What is more, Paul says that when life is lived in Christ, we have the means by which we are content in all circumstances. And this contentment certainly includes thankfulness.  Paul writes in our text, “Not that I am speaking of being in need, for I have learned in whatever situation I am to be content. I know how to be brought low, and I know how to abound. In any and every circumstance, I have learned the secret of facing plenty and hunger, abundance and need.”

Then Paul adds, “I am able with respect to all things through him who strengthens me.” Though this is commonly translated as “I can do all things through him who strengthens me,” this translation misses the point that the “things” to which Paul refers are the things he has just mentioned: being brought low and abounding; facing plenty and hunger; facing abundance and need. Paul means that he is able handle these things – both the good and the bad – through God who strengthens him as he is in Christ.

As we celebrate Thanksgiving, the apostle Paul teaches us that the most important truth of our life is that we are in Christ. Through baptism and faith we have been joined to the saving death and resurrection of Jesus.  For this we give thanks. When this is the focus of our life, we are enabled by the Spirit to recognize the blessings God has given us and to give thanks for them. And we are also able to be content in all circumstances – both the good and the bad.  As those in Christ we are able with respect to all things through him who strengthens us.


Funeral sermon for Chuck Cohoon 1 Jn 3:-12


Chuck Cohoon funeral

                                                                                      1 Jn 3:1-2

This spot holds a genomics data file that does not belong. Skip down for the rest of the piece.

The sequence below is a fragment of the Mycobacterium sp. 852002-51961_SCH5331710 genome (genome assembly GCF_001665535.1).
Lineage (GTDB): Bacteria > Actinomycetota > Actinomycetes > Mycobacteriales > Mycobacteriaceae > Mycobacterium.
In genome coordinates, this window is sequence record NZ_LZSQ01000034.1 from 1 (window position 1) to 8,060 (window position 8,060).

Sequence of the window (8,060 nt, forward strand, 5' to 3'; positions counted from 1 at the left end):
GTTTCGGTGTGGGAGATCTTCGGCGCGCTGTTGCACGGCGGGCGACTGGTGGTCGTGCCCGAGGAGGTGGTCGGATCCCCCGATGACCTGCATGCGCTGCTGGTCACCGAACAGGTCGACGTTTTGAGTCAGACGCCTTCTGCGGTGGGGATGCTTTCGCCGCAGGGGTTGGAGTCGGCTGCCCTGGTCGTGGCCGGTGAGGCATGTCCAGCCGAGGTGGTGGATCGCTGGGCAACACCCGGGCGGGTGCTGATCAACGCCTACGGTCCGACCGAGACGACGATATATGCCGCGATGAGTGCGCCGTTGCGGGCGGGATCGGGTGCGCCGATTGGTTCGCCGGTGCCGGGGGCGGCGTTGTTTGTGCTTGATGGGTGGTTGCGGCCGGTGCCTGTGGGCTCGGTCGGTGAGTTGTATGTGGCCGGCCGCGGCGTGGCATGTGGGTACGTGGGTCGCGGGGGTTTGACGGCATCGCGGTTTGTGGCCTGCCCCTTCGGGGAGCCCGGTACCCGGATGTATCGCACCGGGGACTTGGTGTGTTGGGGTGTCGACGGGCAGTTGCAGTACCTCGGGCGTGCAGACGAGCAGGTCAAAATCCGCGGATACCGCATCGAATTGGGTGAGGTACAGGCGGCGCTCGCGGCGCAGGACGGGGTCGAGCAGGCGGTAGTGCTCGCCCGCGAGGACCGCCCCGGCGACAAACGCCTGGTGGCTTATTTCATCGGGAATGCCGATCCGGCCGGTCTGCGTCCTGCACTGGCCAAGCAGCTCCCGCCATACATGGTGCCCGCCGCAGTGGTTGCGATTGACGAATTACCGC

Faith, family, and country.  If I had to choose three words to summarize Chuck Cohoon’s life, those are the obvious choices. We will, of course speak about the first of these at more length in this sermon.  But it must be noted that until Chuck’s health prevented him from attending the Divine Service, Chuck and Wanda were here at church every Sunday.  What’s more, this building itself – the nave in which his funeral service takes place – is a witness to his faith since he helped to build it, and stained the wood of the chancel area.

          Chuck and Wanda were married for forty one years.  This was a loving marriage in which they enjoyed sharing life together.  The loving nature of their marriage was exemplified by the faithful care that Wanda provided to Chuck during the last few years when he was at home.  And of course, there is the remarkable fact that Chuck lived to see six children, thirteen grandchildren, and ten great-grandchildren.  They were a source of joy and pride for him – just take a look at those pictures that were shown during the visitation.

          And finally, service to his country was a defining feature of Chuck’s life.  Chuck served in the U.S. Navy on a fleet oiler during World War II. Then, after entering civilian life in the drawdown after the war, he re-enlisted in the Navy in a second round of the service on the fleet oiler USS Allagash.  The U.S. Navy is able to maintain a constant worldwide presence because of a sophisticated logistical support system.  The USS Allagash was part of that support as it refueled ships at sea – a challenging task that requires great skill. 

Chuck was very proud of his service on the Allagash and had a picture of her prominently displayed at home. Then, in his post-Navy career Chuck continued to serve his country as he worked for the Veterans Administration, finishing as Foreman of Maintenance and Operations in Engineering Service here in Marion.

As we gather at his funeral service this morning, we give thanks for the second and third characteristics that I have described.  But in death, only the first one really matters.  Our text this morning makes that point as it begins by saying, “See what kind of love the Father has given to us, that we should be called children of God; and so we are.” 

The Greek phrase “what kind of love” conveys the meaning, “how great a love.”  John is emphasizing the incredible love God has shown by making Christians to be the children of God.  He has given us the status of living in a relationship with him – a relationship of belonging to him as those who have received salvation.   And then the apostle adds the affirmation that this is in fact true of each Christian as he says, “And so we are.”